An Apple a Day…

By  |  11 Comments

Disclaimer: This story is a reflection of a personal account and may differ from the perspectives of other parties. Some names and identifying details have been changed to protect the privacy of individuals. 

I’ve been doing my writing in the early hours of the morning, and a quiet house seems to be an open house for memories, reflections and epiphanies to congregate before we rise and seize the day.

On this particular morning, I was greeted by thoughts of a story my grandfather, Pa, once told me:

My Pa grew up during the Great Depression. His father took his own life, thus left my 10-year-old Pa and his 12-year-old brother Oscar as the impressionable young “men” of the house to look after their mother, three sisters and the farm chores.

At school, there was a bully named Ed who Pa described as mean as a snake. Ed was kicked off the bus on a weekly basis for starting fights, once punched a referee for making a bad call on him during a basketball game and ultimately seemed to take pleasure making life apprehensive for his schoolmates.

One of Pa’s sisters, Jane, started taking a liking to ol’ Ed. Of course, Pa was adamantly against the very idea of her being associated with the town menace.

Pa said he would steal glimpses of Ed eating his lunch. Surges of jealously would hit as he watched Ed eat fresh pears and apples, often gifting Jane some of his stash. All the while, Pa sat with an empty stomach thinking, “How is it fair that a scoundrel like Ed has a plate full of food, and here I am, a hardworking, God-fearing boy who goes hungry?” He confessed he often pondered why life seemed to treat him so unfairly, but had dealt mischievous Ed plenty of food and a girlfriend from a respectable family.

Fast-forward 80 years later.

I was sitting with my great-uncle Ed (yes, he married Jane) at Christmastime. Ed was now in his mid-90s, and his beloved Jane had since passed as well as my Pa. And this particular Christmas, Ed tells me a story:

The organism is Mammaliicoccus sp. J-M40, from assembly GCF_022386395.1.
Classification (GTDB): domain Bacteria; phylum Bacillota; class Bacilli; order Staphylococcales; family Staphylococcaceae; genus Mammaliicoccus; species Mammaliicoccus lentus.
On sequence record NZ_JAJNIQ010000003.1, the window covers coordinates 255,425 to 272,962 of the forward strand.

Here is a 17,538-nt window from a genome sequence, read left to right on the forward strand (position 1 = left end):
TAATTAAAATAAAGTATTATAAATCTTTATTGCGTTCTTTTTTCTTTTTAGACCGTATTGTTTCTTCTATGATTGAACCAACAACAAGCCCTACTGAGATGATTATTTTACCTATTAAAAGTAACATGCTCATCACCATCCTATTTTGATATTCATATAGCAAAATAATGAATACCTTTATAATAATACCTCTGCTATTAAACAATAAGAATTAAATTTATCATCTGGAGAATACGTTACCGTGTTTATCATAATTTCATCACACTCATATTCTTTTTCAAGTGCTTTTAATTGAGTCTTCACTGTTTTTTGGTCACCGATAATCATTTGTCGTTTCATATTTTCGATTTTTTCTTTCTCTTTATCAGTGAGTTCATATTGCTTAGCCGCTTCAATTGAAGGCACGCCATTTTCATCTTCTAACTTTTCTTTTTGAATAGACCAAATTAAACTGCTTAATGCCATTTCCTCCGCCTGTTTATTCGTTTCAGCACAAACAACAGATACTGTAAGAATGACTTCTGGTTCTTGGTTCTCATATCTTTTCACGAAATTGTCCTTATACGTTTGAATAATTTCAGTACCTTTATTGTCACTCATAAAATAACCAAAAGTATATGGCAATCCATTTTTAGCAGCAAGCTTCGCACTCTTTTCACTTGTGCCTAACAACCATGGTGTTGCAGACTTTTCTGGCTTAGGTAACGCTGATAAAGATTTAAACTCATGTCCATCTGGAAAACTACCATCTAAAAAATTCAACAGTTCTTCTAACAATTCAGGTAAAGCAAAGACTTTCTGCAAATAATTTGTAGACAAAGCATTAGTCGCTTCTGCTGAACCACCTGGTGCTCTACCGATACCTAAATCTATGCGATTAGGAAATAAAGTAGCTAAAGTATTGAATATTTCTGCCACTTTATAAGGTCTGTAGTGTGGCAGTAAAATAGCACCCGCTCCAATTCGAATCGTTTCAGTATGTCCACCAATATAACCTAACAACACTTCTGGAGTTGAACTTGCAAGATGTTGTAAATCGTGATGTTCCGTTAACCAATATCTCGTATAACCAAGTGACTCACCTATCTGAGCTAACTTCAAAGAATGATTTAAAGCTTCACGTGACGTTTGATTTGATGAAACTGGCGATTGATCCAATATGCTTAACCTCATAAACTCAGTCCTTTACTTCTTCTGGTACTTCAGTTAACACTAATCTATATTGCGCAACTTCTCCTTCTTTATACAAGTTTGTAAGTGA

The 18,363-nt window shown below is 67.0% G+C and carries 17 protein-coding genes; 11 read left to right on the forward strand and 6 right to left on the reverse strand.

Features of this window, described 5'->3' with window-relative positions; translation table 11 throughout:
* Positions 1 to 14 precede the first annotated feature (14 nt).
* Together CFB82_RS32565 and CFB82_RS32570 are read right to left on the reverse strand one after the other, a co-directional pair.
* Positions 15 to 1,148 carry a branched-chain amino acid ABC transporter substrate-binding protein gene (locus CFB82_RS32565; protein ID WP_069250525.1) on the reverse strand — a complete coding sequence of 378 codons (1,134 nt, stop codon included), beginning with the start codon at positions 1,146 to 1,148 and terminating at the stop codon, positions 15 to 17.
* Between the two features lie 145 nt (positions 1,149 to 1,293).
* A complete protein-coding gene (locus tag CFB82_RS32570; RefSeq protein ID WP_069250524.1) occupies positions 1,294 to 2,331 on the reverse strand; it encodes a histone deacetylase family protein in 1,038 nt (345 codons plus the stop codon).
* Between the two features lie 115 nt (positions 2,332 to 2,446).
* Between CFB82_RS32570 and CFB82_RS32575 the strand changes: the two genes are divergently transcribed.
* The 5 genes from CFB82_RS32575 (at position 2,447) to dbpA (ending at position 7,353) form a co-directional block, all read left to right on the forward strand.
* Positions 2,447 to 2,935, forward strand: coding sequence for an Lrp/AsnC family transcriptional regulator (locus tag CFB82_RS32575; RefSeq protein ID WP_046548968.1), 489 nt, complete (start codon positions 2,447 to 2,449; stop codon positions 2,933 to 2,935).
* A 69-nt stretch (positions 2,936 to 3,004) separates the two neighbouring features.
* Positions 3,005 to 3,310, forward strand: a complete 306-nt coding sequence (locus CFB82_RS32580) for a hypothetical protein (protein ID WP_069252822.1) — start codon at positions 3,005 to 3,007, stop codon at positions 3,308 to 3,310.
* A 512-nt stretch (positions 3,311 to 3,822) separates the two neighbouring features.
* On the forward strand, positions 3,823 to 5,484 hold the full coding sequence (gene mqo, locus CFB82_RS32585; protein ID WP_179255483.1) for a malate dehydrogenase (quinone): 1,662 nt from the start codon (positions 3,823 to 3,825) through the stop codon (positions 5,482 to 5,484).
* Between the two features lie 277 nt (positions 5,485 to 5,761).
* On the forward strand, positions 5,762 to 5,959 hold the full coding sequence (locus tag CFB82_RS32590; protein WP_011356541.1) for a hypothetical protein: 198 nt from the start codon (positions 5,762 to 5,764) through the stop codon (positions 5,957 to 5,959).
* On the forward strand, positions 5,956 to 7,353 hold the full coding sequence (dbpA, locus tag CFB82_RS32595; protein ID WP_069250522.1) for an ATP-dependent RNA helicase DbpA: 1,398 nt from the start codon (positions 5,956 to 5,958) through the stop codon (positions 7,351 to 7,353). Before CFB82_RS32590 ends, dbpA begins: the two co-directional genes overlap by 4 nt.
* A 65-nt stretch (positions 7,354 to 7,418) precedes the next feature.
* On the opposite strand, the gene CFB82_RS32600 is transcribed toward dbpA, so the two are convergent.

He says, “Jane was so good to me, and so was her mama for letting her date me. Did you know they were the first people to give me a birthday card?”

I shook my head. I didn’t know that.

“Yeah, I was in the middle of 13 kids, so it was too much to remember birthdays and such,” he continues. “We had fruit orchards, so I was mainly a working hand around our place. Things were hard during the Depression, so only the oldest half got to eat. They wanted to make sure they stayed strong. Then the younger ones would get the leftovers so they wouldn’t grow too weak, but since I was in the middle, I went hungry most of the time. But every night, I’d sneak up to the attic where my mama let the fruit ripen. I’d spend the whole night sneaking up those rickety stairs because if I woke my mama or daddy up, I’d get a thrashing. I’d take one step, wait a couple minutes, then take another. When I’d finally reach the attic, I’d only take enough to get me by until the next day. I’d just wait to do my eating at school, so I wouldn’t get caught.”

All that time, Pa shook his head as to why everything seemed to fall in Ed’s favor, when in fact, that couldn’t have been further from the truth.

He didn’t know the reason Ed was so mean was because he didn’t get attention at home. He didn’t know he took a liking to Jane because she offered a love he never knew. He didn’t know his own mama served as the nurturing mother figure Ed never had – and he didn’t know each of those shiny apples came with sleepless nights of creeping up the stairs.

Ed and Pa ended up being the best of friends throughout their life. But I still think Pa died never knowing the real story behind those shiny apples.